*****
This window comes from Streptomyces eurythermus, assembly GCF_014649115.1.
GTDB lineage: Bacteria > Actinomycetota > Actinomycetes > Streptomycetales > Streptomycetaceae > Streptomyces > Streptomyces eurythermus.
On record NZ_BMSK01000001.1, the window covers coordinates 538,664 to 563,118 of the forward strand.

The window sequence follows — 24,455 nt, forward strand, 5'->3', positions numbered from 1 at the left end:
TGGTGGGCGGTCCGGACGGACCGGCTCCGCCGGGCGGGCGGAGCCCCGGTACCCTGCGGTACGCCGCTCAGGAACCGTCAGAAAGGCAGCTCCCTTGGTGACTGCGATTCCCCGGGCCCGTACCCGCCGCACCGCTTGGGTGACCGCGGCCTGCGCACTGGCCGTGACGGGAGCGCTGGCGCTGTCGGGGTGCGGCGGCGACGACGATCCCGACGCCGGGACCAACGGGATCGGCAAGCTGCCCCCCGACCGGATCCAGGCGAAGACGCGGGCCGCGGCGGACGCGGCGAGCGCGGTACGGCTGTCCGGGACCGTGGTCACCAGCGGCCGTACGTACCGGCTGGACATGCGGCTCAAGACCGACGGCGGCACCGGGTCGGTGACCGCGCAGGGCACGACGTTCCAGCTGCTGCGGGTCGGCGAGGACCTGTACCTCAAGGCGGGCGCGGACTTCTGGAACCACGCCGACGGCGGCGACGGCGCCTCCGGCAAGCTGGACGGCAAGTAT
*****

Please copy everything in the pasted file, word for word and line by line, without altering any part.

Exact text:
This window comes from Streptomyces eurythermus, assembly GCF_014649115.1.
GTDB lineage: Bacteria > Actinomycetota > Actinomycetes > Streptomycetales > Streptomycetaceae > Streptomyces > Streptomyces eurythermus.
On record NZ_BMSK01000001.1, the window covers coordinates 538,664 to 563,118 of the forward strand.

The window sequence follows — 24,455 nt, forward strand, 5'->3', positions numbered from 1 at the left end:
TGGTGGGCGGTCCGGACGGACCGGCTCCGCCGGGCGGGCGGAGCCCCGGTACCCTGCGGTACGCCGCTCAGGAACCGTCAGAAAGGCAGCTCCCTTGGTGACTGCGATTCCCCGGGCCCGTACCCGCCGCACCGCTTGGGTGACCGCGGCCTGCGCACTGGCCGTGACGGGAGCGCTGGCGCTGTCGGGGTGCGGCGGCGACGACGATCCCGACGCCGGGACCAACGGGATCGGCAAGCTGCCCCCCGACCGGATCCAGGCGAAGACGCGGGCCGCGGCGGACGCGGCGAGCGCGGTACGGCTGTCCGGGACCGTGGTCACCAGCGGCCGTACGTACCGGCTGGACATGCGGCTCAAGACCGACGGCGGCACCGGGTCGGTGACCGCGCAGGGCACGACGTTCCAGCTGCTGCGGGTCGGCGAGGACCTGTACCTCAAGGCGGGCGCGGACTTCTGGAACCACGCCGACGGCGGCGACGGCGCCTCCGGCAAGCTGGACGGCAAGTAT